Is the full blueprint a correct one? We’ll have to see. But for now, Auston Matthews’ contract is sorted and turned out to be not even a fraction of the issue that that those on the outside looking in, thought it would be, and that’s the important thing for this organization.

  • Harte of a Lion

    Well said Jeff. Since the draft there has been far too much negativity in almost every article written.Though they won’t be perfect, I continue to have confidence in the team Shanahan assembled.

    The next big issue bar trade or signing will be coach Babcock missing the start of training camp… Let’s wait for it…

    • I wouldn’t quite call it negativity, per se. Skepticism is still the word I’m going with until the team does something very obviously awful, which I’m not betting on happening.

      But yeah; I think skepticism has its place so long as things look odd based on the information we have available, but it’s also possible that the information we don’t reveals a greater context.

      Of course, we can’t say that’s definitely the case, so we’ll still make our cases based on what we’ve got, and there will be moments like these where egg will be on our face. But if we waited until we had all the answers on every situation, nothing would ever get discussed and those answers would never come, so the show goes on, right or wrong, helpful or helpless. All parties will presumably keep doing their best with what they’ve got and hopefully it’s a better hockey place because of it.

  • CMpuck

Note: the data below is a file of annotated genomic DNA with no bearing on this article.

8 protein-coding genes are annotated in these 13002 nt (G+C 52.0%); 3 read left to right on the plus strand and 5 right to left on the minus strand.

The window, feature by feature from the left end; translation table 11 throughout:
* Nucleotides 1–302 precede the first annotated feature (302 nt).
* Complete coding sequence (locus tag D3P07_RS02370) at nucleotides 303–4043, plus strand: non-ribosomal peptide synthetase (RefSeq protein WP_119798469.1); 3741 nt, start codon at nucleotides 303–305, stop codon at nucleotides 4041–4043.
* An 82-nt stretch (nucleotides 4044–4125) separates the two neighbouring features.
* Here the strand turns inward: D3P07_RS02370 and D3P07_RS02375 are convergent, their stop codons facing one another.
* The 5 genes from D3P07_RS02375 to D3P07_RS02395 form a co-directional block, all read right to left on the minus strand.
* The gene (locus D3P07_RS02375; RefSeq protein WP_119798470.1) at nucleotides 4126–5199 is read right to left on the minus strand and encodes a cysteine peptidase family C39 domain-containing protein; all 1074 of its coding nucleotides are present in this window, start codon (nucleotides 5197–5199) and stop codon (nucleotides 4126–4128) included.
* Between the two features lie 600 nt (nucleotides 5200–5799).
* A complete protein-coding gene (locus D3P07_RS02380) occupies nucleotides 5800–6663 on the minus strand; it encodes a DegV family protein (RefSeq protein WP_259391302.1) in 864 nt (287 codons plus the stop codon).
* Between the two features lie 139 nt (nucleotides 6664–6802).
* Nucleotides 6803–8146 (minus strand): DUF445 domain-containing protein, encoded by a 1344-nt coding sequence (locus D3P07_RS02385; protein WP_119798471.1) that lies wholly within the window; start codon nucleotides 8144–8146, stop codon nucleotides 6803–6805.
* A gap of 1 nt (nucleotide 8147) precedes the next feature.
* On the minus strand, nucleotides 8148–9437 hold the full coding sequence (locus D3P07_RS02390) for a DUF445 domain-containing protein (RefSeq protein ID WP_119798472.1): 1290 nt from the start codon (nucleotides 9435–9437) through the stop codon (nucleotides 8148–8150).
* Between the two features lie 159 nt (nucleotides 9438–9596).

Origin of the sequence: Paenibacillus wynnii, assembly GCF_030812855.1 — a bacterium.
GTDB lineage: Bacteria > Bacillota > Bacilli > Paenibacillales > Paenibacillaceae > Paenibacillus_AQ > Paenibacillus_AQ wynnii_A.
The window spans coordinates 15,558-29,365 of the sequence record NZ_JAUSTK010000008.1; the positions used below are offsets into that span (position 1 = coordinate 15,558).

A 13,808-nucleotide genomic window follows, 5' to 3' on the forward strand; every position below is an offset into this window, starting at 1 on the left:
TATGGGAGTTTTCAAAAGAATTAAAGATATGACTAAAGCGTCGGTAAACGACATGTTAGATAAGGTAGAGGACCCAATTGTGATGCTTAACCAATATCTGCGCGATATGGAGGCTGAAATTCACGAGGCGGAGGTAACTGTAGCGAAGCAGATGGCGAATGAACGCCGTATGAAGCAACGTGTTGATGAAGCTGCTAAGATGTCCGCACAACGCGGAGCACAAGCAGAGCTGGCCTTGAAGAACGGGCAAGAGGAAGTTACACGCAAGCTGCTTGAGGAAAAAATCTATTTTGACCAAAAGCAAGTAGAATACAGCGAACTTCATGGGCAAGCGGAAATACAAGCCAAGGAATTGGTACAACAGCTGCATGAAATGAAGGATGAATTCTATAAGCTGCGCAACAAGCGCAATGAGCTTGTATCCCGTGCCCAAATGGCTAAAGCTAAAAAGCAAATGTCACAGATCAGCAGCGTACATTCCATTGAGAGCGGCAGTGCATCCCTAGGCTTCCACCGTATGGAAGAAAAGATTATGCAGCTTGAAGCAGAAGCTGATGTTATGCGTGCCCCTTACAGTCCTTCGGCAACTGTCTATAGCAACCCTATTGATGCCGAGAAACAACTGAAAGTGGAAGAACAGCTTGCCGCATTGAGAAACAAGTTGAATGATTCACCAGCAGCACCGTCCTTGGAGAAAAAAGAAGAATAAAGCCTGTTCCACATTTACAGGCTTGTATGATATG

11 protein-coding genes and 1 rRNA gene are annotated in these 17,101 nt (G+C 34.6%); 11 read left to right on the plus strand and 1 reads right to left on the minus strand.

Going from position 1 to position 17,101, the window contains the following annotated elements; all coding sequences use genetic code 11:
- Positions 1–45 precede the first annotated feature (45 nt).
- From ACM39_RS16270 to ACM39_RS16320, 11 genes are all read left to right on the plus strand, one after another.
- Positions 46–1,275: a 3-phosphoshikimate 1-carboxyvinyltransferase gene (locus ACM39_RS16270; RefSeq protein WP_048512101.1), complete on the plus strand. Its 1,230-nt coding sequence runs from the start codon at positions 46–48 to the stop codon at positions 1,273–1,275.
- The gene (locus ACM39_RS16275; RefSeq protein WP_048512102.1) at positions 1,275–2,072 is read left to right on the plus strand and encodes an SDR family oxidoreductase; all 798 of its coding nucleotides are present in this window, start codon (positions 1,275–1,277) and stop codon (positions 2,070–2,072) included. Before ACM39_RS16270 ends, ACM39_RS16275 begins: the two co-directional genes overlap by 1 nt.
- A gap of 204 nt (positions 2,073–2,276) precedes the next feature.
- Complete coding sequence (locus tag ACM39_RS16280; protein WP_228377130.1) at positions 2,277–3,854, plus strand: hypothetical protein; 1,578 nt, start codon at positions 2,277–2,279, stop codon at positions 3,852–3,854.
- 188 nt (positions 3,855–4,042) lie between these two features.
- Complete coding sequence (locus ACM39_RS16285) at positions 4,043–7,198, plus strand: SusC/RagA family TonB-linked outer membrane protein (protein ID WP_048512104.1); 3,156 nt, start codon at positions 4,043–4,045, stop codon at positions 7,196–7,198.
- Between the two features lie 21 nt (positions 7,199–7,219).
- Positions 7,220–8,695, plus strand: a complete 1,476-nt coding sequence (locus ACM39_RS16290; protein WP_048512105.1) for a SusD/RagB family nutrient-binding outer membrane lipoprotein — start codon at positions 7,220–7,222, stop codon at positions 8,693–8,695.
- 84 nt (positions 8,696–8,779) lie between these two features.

We’re back to the days you can’t criticize the Leafs without getting dog piled.

    Optimism is back and for a large portion of the Leafs Nation their mapping out parade routes when we should be looking for another big piece in the draft. Look at the Islanders that did a proper rebuild and their just emerging as a playoff team now as Tavares’ 2nd contract is winding down. Our forwards look great, goal might be great but we need that piece to compliment Rielly. Keep the on the prize and let’s finish a great rebuild.

    • Harte of a Lion

      I hope you don’t include me and my optimism in that Cattlecall CM? I think I’ve seen pretty much everything “Maple Leafs” I have been alive for 4 cups but only remember 67 clearly.

      I am not following blindly nor have I ever in the past however this time, with this group, feels different. Only time will tell.

    • Capt.Jay

      I believe we should anticipate at least 2 more drafts to get the depth we need and all positions filled.

      I agree the rebuild needs to continue and we have 3 second round picks next year as well.

  • Capt.Jay

    Great read Jeff. Happy this part is over, and I agree… we’re still learning the “new” Leafs way. It’s hard to break old habbits (as a fan)… especially with this frickin’ team.

    Unlike CM I think the Leafs are in great shape.. relatively speaking ofcourse. Still need some young talent on the back end – but we’re on the right track. That’s a very strange / unnerving thing to say as a lifelong Leaf fan… but it’s finally true. Truthfully.

    It will take a while to get used to….

  • Capt.Jay